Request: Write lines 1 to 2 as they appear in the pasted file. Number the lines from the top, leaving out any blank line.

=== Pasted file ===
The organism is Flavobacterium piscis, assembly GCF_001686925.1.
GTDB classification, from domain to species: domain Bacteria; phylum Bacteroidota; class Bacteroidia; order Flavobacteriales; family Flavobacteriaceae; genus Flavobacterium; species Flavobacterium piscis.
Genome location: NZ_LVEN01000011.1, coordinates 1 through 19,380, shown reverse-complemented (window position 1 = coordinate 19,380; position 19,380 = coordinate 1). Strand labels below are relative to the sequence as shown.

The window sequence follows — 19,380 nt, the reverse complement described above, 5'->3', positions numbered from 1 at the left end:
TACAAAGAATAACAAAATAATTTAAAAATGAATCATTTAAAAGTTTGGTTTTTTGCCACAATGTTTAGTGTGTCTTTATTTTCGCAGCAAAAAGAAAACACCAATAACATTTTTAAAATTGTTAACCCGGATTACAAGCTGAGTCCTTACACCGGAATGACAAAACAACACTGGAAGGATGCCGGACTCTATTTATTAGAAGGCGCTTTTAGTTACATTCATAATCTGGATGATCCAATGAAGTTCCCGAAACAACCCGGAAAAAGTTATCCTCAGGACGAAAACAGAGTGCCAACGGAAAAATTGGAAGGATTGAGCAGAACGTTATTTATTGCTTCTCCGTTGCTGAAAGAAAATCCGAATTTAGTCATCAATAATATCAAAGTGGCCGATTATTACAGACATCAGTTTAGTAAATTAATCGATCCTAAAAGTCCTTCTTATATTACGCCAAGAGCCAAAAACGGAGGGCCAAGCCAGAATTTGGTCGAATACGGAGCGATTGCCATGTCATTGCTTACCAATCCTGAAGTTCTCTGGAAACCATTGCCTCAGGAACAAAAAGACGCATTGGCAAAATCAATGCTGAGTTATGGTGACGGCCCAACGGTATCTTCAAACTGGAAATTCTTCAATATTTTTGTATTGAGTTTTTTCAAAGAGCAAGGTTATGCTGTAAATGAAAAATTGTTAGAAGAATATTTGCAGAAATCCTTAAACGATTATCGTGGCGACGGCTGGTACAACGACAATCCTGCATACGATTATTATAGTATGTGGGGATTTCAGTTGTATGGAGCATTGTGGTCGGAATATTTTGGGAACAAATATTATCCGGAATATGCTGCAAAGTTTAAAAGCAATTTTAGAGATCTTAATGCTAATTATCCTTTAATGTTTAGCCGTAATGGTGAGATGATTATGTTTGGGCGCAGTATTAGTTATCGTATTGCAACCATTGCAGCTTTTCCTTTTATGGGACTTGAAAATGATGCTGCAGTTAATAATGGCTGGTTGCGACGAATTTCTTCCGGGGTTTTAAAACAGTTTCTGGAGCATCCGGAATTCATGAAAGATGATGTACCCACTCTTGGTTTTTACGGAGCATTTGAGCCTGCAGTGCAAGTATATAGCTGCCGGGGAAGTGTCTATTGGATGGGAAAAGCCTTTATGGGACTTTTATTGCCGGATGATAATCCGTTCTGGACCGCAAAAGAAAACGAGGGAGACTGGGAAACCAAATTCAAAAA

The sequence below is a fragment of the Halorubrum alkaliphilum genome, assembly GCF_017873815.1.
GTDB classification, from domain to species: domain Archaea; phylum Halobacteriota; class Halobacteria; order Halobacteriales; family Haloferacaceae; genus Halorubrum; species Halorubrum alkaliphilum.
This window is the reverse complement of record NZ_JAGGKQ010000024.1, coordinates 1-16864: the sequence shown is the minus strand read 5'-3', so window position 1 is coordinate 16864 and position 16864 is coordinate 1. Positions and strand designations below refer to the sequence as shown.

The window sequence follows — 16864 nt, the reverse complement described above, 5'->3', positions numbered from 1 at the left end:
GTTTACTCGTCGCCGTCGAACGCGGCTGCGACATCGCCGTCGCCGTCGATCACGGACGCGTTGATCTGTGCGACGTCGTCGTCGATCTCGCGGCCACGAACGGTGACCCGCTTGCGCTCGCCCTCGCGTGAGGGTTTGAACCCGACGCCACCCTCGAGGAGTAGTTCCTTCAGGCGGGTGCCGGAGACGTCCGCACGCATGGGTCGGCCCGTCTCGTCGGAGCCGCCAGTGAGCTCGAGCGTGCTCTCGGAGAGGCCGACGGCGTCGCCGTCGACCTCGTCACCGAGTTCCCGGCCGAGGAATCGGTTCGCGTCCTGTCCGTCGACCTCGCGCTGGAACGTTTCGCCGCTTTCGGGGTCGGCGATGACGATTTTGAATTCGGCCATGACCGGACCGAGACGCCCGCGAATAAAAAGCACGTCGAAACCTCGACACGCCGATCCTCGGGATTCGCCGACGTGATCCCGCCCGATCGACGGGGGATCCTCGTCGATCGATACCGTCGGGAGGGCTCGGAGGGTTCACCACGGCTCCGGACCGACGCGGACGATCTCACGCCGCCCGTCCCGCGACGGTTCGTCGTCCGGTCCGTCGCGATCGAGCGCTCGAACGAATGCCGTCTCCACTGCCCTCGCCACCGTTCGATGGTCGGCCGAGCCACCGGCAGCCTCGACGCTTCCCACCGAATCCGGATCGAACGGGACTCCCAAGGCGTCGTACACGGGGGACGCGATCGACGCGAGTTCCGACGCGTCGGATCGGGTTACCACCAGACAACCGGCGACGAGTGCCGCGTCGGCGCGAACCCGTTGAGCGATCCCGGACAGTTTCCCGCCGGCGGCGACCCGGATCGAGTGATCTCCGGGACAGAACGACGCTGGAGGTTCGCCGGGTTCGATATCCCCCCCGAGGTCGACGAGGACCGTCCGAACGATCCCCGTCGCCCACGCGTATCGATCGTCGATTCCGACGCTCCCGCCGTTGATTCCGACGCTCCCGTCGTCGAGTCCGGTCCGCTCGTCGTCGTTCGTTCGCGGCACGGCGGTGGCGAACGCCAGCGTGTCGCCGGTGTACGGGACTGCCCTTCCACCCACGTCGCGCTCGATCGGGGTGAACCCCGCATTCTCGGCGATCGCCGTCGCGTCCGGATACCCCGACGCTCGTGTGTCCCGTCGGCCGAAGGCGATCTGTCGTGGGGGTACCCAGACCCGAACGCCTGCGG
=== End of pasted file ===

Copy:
The organism is Flavobacterium piscis, assembly GCF_001686925.1.
GTDB classification, from domain to species: domain Bacteria; phylum Bacteroidota; class Bacteroidia; order Flavobacteriales; family Flavobacteriaceae; genus Flavobacterium; species Flavobacterium piscis.